Latitude Financial - touted as the biggest initial public offer on the Australian market this year - has failed to get across the line.
The A$3.2 billion float ($3.43b) was originally pitched in a range of A$2.00 to $A2.25 but the offer faced considerable pushback from institutions.
Latitude - the company behind GEM Visa, whose advertising campaign was fronted by American actor Alec Baldwin - has a big commercial presence in New Zealand.
Independent research house Morningstar last week issued a downbeat report on the offer.
So why did Latitude fail on its second attempt to become a listed entity?
In short, the offer was pitched too high.
IPO promoters need to ensure that their offers get underway strongly, and the chances of that happening looked unlikely, even though the offer was pitched at the low end of the range at A$2.00.
Latitude Financial announced the withdrawal of its offer from the market following the conclusion of the bookbuild process last night.
"Despite extensive engagement with prospective investors, the board and shareholders have determined not to proceed with the offer," Latitude chairman Mike Tilley said in a statement.
"The board and shareholders were conscious of the importance of ensuring a strong after-market for the company," he said.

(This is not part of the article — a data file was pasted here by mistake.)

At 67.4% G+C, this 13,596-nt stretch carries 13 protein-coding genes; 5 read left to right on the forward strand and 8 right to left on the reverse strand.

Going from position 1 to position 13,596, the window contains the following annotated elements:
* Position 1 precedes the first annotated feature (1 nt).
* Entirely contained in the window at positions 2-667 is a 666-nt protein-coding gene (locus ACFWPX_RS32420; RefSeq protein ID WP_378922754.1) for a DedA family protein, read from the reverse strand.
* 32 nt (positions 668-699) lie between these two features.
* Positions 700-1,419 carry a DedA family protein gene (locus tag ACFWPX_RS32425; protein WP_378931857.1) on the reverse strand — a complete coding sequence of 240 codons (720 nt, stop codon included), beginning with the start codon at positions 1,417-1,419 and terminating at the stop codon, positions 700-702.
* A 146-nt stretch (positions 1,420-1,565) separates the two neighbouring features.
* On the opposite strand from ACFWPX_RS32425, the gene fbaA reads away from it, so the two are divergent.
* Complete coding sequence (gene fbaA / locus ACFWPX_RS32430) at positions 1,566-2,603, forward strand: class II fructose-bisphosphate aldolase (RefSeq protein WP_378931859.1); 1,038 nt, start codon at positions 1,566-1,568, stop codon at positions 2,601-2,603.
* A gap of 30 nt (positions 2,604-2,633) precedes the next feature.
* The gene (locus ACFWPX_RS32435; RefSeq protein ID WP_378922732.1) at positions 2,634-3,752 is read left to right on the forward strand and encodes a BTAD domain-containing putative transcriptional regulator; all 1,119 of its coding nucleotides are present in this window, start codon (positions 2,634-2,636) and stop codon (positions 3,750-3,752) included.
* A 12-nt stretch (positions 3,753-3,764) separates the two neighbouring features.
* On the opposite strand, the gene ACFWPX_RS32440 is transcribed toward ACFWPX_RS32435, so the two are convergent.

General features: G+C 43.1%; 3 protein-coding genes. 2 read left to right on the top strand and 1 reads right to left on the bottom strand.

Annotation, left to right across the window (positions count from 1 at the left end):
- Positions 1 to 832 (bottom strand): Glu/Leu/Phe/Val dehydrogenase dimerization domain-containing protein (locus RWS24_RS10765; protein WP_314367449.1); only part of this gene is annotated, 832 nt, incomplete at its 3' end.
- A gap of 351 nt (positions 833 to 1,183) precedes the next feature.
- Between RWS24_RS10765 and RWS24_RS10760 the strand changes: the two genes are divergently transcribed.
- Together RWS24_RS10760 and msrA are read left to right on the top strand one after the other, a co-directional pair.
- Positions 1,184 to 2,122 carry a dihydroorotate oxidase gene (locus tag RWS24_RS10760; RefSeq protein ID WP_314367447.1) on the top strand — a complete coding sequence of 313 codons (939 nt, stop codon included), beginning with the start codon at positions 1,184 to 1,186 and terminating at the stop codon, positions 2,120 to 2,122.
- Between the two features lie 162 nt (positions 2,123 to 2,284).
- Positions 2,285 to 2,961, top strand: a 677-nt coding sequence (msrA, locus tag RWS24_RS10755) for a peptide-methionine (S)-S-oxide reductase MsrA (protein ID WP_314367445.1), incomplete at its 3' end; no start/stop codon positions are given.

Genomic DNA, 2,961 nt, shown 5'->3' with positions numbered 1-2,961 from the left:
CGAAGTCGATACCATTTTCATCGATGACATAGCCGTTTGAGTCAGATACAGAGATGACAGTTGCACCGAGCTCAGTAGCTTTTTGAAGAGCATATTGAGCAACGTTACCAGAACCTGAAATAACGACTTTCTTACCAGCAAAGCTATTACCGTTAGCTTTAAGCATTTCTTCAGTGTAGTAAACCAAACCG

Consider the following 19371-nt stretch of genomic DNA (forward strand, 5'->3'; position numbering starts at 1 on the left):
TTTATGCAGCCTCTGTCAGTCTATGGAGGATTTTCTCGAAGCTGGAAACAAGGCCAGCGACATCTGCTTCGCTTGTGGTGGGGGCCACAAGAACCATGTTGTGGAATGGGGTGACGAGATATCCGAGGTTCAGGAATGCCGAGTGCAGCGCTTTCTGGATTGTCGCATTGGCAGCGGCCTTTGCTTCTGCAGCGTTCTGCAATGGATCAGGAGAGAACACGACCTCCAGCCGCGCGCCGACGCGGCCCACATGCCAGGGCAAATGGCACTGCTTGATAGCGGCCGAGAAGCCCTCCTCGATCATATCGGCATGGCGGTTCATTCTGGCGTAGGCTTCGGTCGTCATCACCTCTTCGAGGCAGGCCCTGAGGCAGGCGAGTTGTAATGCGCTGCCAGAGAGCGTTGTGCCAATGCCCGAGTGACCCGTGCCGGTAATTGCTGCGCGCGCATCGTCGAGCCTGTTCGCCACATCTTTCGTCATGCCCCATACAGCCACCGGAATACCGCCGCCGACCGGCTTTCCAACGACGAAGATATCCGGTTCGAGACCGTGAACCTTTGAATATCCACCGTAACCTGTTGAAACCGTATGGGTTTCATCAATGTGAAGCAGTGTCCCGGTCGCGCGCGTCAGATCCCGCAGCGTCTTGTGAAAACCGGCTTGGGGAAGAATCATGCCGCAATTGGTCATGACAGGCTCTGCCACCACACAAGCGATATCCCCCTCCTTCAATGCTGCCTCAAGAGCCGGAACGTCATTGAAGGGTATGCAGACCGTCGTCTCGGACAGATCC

Latitude managing director and CEO Ahmed Fahour said: "While it is disappointing that we are not in a position to progress a public listing at this stage, we will continue to execute on the growth strategy with the support of our shareholder group."
Morningstar's report said the business was highly leveraged, exposed to lower credit quality and the competitive threat of rival buy-now, pay-later players such as Afterpay.
Latitude is one of Australia's largest consumer-financing businesses, providing personal loans, credit cards and no-interest financing products including a buy-now, pay-later (BNPL) platform called LatitudePay.
The company has about 2.6 million customers, 1900 merchant partners across Australia and New Zealand, and derives about 60 per cent of its business from big retailers such as JB HiFi, Harvey Norman and The Good Guys.
The business model centres on borrowing money cheaply in wholesale debt markets, then lending to consumers at a much higher rate.
The business was acquired from General Electric in 2015 and has come to market via private equity owners KKR, Varde Partners and Deutsche Bank.
Morningstar analyst Nathan Zaia said in his report the offer risked being overvalued.
Zaia assigned a "very high" fair value uncertainty rating to Latitude and said the offer should be avoided.
The stock was to have listed on Friday.